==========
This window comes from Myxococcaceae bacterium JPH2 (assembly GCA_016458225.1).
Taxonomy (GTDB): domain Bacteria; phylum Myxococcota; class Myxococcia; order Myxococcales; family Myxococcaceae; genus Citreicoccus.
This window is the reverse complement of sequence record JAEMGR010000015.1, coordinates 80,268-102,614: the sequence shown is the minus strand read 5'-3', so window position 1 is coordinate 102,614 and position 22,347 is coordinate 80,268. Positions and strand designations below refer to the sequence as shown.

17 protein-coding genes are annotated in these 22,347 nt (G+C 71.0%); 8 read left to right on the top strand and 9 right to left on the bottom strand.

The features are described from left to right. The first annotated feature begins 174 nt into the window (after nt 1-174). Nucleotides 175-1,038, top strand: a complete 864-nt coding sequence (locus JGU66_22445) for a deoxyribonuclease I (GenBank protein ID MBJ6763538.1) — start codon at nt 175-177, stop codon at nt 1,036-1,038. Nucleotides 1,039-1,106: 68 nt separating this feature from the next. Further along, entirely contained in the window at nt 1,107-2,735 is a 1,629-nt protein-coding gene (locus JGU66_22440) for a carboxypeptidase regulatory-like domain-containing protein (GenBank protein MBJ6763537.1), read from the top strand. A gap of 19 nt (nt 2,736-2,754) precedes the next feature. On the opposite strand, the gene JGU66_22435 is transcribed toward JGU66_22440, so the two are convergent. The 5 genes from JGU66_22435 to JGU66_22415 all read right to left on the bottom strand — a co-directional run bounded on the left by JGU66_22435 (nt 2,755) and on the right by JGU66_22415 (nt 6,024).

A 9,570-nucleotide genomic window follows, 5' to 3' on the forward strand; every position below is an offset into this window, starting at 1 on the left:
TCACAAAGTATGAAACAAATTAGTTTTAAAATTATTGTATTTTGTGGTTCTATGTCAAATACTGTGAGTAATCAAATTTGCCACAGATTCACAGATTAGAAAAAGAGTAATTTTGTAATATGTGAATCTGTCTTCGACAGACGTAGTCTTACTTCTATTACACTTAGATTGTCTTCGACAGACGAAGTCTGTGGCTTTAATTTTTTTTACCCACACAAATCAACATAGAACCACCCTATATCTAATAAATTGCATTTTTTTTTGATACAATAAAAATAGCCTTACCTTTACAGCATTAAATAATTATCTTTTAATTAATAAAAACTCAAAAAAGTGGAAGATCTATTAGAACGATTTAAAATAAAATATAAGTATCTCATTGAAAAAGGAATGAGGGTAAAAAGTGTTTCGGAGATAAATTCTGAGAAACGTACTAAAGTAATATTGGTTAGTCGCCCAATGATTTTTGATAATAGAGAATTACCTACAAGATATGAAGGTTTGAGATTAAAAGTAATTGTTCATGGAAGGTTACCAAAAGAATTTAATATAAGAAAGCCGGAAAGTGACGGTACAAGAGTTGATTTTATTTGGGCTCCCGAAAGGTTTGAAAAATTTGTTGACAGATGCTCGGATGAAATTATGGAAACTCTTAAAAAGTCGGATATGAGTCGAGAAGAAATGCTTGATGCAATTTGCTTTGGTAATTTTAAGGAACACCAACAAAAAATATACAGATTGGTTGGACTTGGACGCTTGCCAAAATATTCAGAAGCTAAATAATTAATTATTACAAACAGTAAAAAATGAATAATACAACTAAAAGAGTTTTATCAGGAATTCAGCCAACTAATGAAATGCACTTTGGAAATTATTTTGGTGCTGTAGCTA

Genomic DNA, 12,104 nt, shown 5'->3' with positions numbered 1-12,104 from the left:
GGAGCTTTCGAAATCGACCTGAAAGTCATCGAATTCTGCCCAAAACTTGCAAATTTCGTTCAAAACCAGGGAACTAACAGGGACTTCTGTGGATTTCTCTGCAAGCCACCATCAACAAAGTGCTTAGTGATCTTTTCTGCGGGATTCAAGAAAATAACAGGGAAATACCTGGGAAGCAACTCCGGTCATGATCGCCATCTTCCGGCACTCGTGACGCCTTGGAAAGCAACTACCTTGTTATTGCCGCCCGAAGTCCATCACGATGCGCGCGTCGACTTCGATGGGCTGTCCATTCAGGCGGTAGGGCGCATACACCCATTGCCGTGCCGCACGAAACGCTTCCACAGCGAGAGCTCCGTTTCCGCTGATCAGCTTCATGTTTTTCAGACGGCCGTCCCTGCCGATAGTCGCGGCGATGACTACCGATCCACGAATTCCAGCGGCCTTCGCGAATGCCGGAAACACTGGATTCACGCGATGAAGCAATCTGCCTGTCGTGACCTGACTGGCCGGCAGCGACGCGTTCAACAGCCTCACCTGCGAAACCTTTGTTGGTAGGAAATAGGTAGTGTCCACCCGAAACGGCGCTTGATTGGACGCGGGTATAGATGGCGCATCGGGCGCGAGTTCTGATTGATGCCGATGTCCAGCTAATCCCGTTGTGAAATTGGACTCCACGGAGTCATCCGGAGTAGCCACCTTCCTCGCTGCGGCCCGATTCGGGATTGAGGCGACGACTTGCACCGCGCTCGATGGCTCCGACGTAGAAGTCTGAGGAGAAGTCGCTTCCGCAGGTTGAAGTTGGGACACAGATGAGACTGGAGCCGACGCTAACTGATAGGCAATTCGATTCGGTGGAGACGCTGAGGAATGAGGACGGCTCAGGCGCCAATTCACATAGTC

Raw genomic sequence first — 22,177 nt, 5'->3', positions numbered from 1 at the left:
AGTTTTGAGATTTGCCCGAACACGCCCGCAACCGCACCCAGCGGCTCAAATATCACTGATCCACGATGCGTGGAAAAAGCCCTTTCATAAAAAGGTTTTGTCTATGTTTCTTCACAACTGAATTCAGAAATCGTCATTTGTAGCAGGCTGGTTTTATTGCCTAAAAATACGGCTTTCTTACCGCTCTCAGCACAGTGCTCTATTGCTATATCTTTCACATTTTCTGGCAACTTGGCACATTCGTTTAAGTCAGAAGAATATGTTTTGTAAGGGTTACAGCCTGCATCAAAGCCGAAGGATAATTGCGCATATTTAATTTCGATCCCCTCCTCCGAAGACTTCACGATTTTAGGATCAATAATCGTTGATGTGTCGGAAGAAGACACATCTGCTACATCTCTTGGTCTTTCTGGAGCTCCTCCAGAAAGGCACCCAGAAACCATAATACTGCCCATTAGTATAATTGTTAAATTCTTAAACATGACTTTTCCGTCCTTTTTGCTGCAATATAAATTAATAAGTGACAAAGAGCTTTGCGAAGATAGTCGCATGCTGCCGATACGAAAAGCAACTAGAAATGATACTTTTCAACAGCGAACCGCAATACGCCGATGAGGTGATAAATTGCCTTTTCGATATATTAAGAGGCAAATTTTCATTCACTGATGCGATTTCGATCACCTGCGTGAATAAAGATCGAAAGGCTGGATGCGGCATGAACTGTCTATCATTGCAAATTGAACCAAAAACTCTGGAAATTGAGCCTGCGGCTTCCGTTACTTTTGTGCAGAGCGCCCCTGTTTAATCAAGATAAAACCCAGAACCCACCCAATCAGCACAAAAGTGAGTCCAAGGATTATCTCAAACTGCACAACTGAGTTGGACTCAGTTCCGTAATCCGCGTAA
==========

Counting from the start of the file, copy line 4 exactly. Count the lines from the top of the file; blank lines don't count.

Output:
17 protein-coding genes are annotated in these 22,347 nt (G+C 71.0%); 8 read left to right on the top strand and 9 right to left on the bottom strand.